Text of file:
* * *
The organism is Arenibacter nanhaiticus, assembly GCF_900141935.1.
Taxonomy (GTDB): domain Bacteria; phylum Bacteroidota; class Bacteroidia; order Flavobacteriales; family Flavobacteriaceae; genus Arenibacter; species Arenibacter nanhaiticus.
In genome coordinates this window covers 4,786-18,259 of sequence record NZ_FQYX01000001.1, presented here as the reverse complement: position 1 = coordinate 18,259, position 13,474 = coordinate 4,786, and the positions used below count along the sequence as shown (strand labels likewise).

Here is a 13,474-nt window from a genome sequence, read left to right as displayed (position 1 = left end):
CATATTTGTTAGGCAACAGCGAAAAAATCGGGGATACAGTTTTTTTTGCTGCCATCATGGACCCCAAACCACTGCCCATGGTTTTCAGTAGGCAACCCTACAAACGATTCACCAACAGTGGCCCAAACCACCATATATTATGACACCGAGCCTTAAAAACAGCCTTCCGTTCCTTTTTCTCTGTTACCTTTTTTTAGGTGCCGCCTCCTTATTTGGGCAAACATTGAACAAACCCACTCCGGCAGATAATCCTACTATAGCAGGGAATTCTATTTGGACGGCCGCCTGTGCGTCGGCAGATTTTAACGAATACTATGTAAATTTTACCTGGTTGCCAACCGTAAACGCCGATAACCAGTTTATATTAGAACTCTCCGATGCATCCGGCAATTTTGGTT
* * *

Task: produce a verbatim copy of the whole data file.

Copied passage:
The organism is Arenibacter nanhaiticus, assembly GCF_900141935.1.
Taxonomy (GTDB): domain Bacteria; phylum Bacteroidota; class Bacteroidia; order Flavobacteriales; family Flavobacteriaceae; genus Arenibacter; species Arenibacter nanhaiticus.
In genome coordinates this window covers 4,786-18,259 of sequence record NZ_FQYX01000001.1, presented here as the reverse complement: position 1 = coordinate 18,259, position 13,474 = coordinate 4,786, and the positions used below count along the sequence as shown (strand labels likewise).

Here is a 13,474-nt window from a genome sequence, read left to right as displayed (position 1 = left end):
CATATTTGTTAGGCAACAGCGAAAAAATCGGGGATACAGTTTTTTTTGCTGCCATCATGGACCCCAAACCACTGCCCATGGTTTTCAGTAGGCAACCCTACAAACGATTCACCAACAGTGGCCCAAACCACCATATATTATGACACCGAGCCTTAAAAACAGCCTTCCGTTCCTTTTTCTCTGTTACCTTTTTTTAGGTGCCGCCTCCTTATTTGGGCAAACATTGAACAAACCCACTCCGGCAGATAATCCTACTATAGCAGGGAATTCTATTTGGACGGCCGCCTGTGCGTCGGCAGATTTTAACGAATACTATGTAAATTTTACCTGGTTGCCAACCGTAAACGCCGATAACCAGTTTATATTAGAACTCTCCGATGCATCCGGCAATTTTGGTT